The Jewish day school field may have come late to the endowment party, but they are quickly catching up (and they brought chips!). Through programs like Generations—PEJE’s partnership with the AVI CHAI Foundation to help communities and schools build day school endowments—day schools are getting the training and support they need to think about development beyond this year’s annual campaign.
Generations’ model for raising endowment funds has seven steps:
1. Creating a culture of philanthropy
2. Writing an endowment development plan
3. Creating a case statement for endowment giving
4. Determining how to invest endowment funds
5. Identifying and training your professional and lay leadership
6. Identifying, cultivating, and soliciting donors
7. Recognition and publicity
That list can present any number of challenges for a day school that’s just reaching the point where annual fundraising is a fairly smooth operation. But for schools looking to endowment development to address affordability, it can be even more daunting, if only because of the immediate pressure affordability can place on a school.
Today we’re publishing the Affordability Knowledge Center’s fourth white paper: “’So I, too, Plant These for My Children’: Endowment Development.” After the interviews, the research, and the data collection, this is the fundamental takeaway I learned about endowment development and affordability. For this year, or next year, endowment may not be the answer to your school’s affordability challenge. But five, 10, 20 years from now, the endowment funds you raise today will help you provide more financial aid, invest in academic excellence, and buy Internet-ready neural implants for your kindergartners (or whatever the 2035 version of being a tablet-based school looks like).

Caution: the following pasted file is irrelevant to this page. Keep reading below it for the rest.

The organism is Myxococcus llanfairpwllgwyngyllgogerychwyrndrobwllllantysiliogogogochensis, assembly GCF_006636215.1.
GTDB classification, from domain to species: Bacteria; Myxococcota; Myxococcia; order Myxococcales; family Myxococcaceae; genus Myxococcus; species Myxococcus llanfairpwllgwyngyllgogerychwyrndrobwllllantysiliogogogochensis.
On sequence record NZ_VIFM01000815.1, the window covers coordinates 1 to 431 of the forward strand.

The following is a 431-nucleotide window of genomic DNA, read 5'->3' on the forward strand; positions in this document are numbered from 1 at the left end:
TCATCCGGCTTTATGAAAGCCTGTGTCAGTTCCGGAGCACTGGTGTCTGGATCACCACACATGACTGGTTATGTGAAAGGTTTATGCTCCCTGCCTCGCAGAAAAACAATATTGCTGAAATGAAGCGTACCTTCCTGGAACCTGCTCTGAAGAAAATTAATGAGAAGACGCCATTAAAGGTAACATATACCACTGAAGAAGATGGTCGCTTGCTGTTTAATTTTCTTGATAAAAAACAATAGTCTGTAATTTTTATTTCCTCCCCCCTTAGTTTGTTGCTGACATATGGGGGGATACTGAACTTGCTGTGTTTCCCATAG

So have patience. Let your endowment grow, and don’t give up. In the meantime, there are plenty of other strategies to try out between now and 2035, when day schools will be taught by our new robot overlords, and Trader Joe’s will once again make pareve chocolate chips—only to yank them from shelves again in 2036 just as we start taking them for granted.